The Music Has Gone out of the Movement: Civil Rights and the Johnson Administration, 1965-1968

The Music Has Gone out of the Movement: Civil Rights and the Johnson Administration, 1965-1968

The Music Has Gone out of the Movement: Civil Rights and the Johnson Administration, 1965-1968

The Music Has Gone out of the Movement: Civil Rights and the Johnson Administration, 1965-1968

Synopsis

After the passage of sweeping civil rights and voting rights legislation in 1964 and 1965, the civil rights movement stood poised to build on considerable momentum. In a famous speech at Howard University in 1965, President Lyndon B. Johnson declared that victory in the next battle for civil rights would be measured in "equal results" rather than equal rights and opportunities. It seemed that for a brief moment the White House and champions of racial equality shared the same objectives and priorities. Finding common ground proved elusive, however, in a climate of growing social and political unrest marked by urban riots, the Vietnam War, and resurgent conservatism.

Excerpt

On March 15, 1965, Lyndon Baines Johnson addressed a Joint Session of Congress to call for federally enforced voting rights legislation. He spoke just eight days after “Bloody Sunday,” when Alabama state troopers, local law enforcement officials, and deputized white supremacists had brutally attacked African Americans on Selma’s Edmund Pettus Bridge as they peacefully marched for voting rights. “There is no Negro problem,” the president insisted in the nationally televised speech. “There is no Southern problem. There is no Northern problem. There is only an American problem.” in evoking Gunnar Myrdal’s 1944 characterization of race as an “American dilemma,” Johnson sought to forge a national consensus on the need to eliminate discrimination at the ballot box.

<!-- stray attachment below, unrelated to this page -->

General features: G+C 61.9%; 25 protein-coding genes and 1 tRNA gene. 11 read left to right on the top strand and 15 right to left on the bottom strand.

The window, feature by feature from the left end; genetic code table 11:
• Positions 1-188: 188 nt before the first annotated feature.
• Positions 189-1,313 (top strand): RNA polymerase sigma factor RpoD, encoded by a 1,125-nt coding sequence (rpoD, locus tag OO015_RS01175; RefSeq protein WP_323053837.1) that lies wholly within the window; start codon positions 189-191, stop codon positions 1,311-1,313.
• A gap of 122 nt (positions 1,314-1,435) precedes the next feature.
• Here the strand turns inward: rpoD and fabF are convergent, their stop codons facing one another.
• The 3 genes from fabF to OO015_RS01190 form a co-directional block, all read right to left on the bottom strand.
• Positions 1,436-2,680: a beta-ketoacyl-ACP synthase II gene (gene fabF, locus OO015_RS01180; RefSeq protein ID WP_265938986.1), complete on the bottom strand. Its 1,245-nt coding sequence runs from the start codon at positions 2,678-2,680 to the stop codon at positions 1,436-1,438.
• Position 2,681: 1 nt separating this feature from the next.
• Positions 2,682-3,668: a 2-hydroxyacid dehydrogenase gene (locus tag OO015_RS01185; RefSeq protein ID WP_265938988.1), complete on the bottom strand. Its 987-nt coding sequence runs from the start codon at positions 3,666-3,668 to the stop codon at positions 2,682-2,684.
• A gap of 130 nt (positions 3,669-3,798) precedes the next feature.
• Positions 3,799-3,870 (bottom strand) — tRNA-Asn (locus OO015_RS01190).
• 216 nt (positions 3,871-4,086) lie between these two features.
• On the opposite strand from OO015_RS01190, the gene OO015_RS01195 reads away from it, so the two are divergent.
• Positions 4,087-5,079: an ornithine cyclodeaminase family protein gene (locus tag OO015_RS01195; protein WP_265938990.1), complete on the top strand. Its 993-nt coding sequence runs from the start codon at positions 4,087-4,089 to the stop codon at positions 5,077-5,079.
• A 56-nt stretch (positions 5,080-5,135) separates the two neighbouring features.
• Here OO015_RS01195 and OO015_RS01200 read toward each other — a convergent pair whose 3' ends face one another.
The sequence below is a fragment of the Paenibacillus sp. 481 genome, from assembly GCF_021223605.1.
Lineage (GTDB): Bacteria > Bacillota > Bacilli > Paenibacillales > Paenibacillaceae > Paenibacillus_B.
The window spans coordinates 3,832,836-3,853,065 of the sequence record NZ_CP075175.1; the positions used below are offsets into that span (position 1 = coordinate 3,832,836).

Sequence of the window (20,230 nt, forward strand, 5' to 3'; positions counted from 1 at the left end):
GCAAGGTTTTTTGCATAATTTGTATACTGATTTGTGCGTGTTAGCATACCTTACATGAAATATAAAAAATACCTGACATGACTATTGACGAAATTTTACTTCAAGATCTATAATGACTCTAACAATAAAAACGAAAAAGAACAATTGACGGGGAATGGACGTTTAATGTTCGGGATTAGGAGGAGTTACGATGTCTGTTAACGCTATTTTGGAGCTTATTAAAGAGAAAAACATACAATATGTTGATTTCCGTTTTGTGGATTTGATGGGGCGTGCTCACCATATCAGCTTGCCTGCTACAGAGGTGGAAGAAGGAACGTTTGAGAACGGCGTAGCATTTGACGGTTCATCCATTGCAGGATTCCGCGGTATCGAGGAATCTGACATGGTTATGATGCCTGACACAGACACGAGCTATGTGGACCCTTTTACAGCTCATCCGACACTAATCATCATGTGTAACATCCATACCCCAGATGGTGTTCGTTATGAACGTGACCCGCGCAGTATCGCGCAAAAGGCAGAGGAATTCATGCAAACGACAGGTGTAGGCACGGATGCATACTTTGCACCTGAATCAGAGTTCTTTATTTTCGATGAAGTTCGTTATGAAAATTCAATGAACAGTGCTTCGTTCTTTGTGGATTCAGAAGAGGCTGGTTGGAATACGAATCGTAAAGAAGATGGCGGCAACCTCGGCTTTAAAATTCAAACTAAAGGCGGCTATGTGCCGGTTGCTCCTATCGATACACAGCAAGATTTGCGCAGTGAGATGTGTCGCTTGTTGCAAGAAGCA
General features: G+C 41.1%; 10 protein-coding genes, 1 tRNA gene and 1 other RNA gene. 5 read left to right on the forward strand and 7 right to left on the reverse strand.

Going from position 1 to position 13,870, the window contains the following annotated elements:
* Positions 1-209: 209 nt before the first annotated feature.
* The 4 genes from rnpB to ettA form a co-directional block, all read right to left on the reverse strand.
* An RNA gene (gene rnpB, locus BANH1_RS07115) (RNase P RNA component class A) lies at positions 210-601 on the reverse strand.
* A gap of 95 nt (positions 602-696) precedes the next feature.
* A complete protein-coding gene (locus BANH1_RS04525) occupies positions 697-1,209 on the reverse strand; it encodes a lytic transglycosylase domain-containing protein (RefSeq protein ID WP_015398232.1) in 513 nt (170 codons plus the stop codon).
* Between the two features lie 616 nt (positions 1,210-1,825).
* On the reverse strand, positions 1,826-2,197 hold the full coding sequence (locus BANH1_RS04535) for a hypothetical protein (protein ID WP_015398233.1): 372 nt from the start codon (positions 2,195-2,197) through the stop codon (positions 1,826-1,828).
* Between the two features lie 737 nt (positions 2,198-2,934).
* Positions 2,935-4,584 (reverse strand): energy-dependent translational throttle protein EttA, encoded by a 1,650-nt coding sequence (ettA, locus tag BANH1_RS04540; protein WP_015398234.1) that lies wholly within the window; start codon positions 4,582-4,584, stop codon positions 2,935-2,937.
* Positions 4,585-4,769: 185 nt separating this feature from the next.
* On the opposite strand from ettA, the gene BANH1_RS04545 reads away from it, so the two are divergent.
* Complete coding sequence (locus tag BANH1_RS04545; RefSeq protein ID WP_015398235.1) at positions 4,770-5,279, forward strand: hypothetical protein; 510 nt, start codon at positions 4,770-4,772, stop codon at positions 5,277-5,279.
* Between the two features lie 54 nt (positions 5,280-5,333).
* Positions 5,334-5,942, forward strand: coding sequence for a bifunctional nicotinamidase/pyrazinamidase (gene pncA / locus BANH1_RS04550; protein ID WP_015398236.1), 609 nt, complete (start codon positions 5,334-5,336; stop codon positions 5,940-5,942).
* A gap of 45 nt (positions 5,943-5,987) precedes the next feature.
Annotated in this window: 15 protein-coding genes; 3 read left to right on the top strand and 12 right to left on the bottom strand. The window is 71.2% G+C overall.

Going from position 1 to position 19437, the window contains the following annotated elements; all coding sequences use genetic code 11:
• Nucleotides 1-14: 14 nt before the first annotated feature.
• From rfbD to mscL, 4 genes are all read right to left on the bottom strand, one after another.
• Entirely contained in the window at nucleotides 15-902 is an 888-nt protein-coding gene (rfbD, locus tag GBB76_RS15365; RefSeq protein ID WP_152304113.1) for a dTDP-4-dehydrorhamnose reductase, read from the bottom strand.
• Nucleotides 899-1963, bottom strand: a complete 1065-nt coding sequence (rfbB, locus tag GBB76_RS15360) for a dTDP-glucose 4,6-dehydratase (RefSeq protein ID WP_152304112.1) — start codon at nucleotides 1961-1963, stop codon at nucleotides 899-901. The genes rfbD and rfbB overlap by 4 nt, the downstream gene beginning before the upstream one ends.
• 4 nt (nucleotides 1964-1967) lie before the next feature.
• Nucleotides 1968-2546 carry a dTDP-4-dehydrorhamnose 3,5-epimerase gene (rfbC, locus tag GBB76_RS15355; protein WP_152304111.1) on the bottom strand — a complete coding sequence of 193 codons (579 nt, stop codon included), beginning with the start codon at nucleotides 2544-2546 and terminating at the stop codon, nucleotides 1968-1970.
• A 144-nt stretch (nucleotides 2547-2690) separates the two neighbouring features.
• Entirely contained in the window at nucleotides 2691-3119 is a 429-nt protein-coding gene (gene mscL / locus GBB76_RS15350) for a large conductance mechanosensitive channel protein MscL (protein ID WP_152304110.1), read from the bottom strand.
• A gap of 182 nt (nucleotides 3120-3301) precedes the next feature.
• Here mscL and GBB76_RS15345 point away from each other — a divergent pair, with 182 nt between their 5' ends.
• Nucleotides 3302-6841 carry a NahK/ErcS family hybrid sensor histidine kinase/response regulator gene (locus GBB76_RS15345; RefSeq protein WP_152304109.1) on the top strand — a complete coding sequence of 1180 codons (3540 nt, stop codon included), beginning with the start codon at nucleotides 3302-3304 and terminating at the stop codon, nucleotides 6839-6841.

Three months later, in a June 4, 1965, address at historically black Howard University, the president challenged the nation to confront the interwoven problems of poverty and discrimination that still hobbled black America— “another nation.” Lyndon Johnson’s rhetoric committed his administration to an expanded definition of equality that promised equal results rather than simply equal opportunity. in the aftermath of the Selma beatings, Johnson’s insistence that race was a national issue had seemed designed to soften the sense of regional persecution felt by many white southerners who were well aware that their region would be disproportionately affected by his call for voting rights legislation. If black Americans shared Johnson’s view that racism was a national issue, however, most white Americans living north of the Mason-Dixon Line in the spring of 1965 still saw the dilemma of race as a “southern problem.”

Delivered during the months that are often seen as the high-water mark of the civil rights movement—and of the Johnson administration—the speech at Howard read differently in the aftermath of the Watts riots in August 1965 and during subsequent outbreaks of urban unrest. Despite several riots the previous summer in depressed inner-city neighborhoods, not until the urban explosion in the Watts area of Los Angeles did most whites appear ready to accept the president’s argument that race was fundamentally an “American problem.”

It is not clear whether Johnson initially grasped the most far-reaching im-

Search by... Author
Show... All Results Primary Sources Peer-reviewed

Oops!

An unknown error has occurred. Please click the button below to reload the page. If the problem persists, please try again in a little while.